Oregon v. Kennedy

LOCATION: Former land of Valley Forge General Hospital

DOCKET NO.: 80-1991
DECIDED BY: Burger Court (1981-1986)
LOWER COURT: State appellate court

CITATION: 456 US 667 (1982)
ARGUED: Mar 29, 1982
DECIDED: May 24, 1982

Samuel A. Alito, Jr. - on behalf of the united states as amicus curiae
David B. Frohnmayer - on behalf of the Petitioner
Donald C. Walker - on behalf of the Respondent

Facts of the case


Media for Oregon v. Kennedy

Audio Transcription for Oral Argument - March 29, 1982 in Oregon v. Kennedy

Warren E. Burger:

We will hear arguments next in Oregon against Kennedy.

You may proceed whenever you are ready.

David B. Frohnmayer:

Thank you, Mr. Chief Justice, and may it please the Court, this case is here on a writ of certiorari to the Oregon Court of Appeals.

That Court reversed defendant's theft conviction despite the fact that defendant's earlier trial was terminated by defendant's own successful mistrial motion.

The Oregon Court of Appeals held that reprosecution itself was barred because of jeopardy grounds due to the events preceding defendant's successful mistrial motion in the aborted trial.

At issue in this case is whether a convicted thief ought to be able to escape the occasion of that conviction through the consequence of his own deliberate trial strategy.

The relevant facts, we believe, are few and simple.

Early in defendant's first trial, the prosecution asked an admittedly improper seven-word question.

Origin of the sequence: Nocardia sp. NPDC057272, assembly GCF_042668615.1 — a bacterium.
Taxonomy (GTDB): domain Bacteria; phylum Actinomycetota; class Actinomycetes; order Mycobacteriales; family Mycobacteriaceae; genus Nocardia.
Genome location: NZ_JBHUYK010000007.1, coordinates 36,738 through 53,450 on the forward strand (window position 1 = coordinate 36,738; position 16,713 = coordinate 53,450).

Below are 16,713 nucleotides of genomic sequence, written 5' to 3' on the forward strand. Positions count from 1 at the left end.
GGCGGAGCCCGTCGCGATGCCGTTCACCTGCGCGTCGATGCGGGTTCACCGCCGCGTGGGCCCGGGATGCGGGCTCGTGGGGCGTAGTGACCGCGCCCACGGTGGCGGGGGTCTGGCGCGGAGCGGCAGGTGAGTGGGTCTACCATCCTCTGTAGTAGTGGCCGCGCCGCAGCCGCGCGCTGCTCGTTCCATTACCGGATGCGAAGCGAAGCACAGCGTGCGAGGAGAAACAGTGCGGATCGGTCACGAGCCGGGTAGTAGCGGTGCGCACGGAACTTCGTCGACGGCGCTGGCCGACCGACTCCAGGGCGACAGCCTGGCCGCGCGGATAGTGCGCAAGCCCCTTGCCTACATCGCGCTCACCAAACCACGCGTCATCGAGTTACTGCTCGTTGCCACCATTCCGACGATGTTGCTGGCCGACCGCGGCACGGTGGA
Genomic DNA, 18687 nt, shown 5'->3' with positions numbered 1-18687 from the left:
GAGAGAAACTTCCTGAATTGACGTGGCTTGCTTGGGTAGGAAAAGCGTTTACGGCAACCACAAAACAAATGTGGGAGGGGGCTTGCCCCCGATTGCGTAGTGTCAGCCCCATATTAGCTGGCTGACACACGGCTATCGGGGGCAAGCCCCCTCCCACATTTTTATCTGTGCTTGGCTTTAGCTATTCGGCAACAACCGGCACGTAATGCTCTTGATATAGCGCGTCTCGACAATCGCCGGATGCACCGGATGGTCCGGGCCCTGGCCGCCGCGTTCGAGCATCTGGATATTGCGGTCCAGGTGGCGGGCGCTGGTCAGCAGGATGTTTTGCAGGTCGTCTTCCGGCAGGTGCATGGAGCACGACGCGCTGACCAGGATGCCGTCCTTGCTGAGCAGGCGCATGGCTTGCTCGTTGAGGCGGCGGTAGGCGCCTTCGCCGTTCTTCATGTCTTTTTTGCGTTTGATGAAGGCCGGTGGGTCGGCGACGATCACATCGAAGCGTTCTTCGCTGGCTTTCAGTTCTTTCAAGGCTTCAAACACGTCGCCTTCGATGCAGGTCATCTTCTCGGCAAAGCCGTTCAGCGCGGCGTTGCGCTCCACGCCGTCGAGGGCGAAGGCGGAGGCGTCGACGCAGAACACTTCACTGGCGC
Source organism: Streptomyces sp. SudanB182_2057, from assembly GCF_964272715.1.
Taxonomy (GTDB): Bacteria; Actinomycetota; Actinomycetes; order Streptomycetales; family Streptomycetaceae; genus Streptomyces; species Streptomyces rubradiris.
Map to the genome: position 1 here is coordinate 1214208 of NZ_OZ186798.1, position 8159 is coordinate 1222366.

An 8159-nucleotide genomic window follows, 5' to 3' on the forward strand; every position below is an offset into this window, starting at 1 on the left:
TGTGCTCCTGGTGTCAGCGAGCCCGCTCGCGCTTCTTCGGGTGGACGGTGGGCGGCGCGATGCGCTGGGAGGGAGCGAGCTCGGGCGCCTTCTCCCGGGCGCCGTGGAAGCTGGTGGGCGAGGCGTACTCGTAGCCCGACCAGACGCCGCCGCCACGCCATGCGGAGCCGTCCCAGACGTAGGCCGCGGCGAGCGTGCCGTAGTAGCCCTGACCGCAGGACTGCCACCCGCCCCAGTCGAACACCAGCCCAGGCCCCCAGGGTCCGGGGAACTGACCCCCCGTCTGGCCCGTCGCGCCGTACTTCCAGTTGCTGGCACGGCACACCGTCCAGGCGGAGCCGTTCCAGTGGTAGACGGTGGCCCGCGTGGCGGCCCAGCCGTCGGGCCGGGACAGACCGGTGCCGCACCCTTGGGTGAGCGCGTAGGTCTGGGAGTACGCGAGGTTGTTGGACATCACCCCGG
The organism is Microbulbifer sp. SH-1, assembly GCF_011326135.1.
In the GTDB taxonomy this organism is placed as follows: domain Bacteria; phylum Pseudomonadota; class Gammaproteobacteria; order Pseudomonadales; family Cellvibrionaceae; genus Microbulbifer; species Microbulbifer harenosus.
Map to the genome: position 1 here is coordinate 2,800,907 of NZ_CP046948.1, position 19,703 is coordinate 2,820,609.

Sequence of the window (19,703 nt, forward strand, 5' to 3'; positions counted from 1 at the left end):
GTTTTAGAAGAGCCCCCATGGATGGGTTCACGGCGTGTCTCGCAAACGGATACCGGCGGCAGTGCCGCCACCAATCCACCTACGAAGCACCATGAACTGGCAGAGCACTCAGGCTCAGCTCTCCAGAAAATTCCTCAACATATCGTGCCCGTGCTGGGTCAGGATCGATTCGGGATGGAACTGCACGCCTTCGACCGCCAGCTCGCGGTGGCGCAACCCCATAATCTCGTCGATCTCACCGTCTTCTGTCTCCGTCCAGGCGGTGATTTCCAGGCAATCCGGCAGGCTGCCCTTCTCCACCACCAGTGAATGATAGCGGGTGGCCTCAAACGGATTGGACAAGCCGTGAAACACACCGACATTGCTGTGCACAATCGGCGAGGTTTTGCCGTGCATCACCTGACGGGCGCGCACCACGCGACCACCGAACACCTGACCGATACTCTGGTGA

Before the witness answered, defense counsel objected, moved for a mistrial, and asked that the matter be reset for trial.

The trial court granted defendant's motion over the strenuous objection of the prosecution.

Prior to his retrial, defendant then asked a different judge to dismiss the case on double jeopardy grounds.

The trial court declined to do so after making explicit findings that the prosecutor's conduct was not intentional, that the question was not asked in bad faith, and that it was not grossly negligent.

The Oregon Court of Appeals, however, reversed defendant's subsequent conviction, finding that there was nonetheless a Fifth Amendment jeopardy bar because the prosecutor's question constituted something, to wit, called overreaching.

The proposition we would put to this Court is simple, and that is that a defendant who elects to move for a mistrial cannot raise a jeopardy bar to his retrial except in one narrow circumstance, and that is where the prosecutor's conduct itself is intended to provoke that very mistrial, and we note at the outset the anomaly that under the settled law of this Court, had defendant merely objected to the question, been convicted, and then secured successful reversal upon appeal, he could be retried.

So, the issue is whether the defendant, by himself, shortcircuiting the trial process in a full trial on the merits, can be allowed to achieve a different result because his well-taken mistrial motion was granted.

We contend that the defendant cannot create these anomalous results and cannot complain except in the narrow circumstance where the prosecutor intends that the trial not be completed, and where the prosecutor's conduct was intended to provoke that very mistrial.

We believe that our proposed test would assist both the public and criminal defendants, and we believe that to affirm this case would do grave injury to both.

An affirmance would clog court calendars.

It would multiply appeals about the precise degree of prosecutorial misconduct or error which should lead under a blameworthiness standard of some kind to a double jeopardy finding.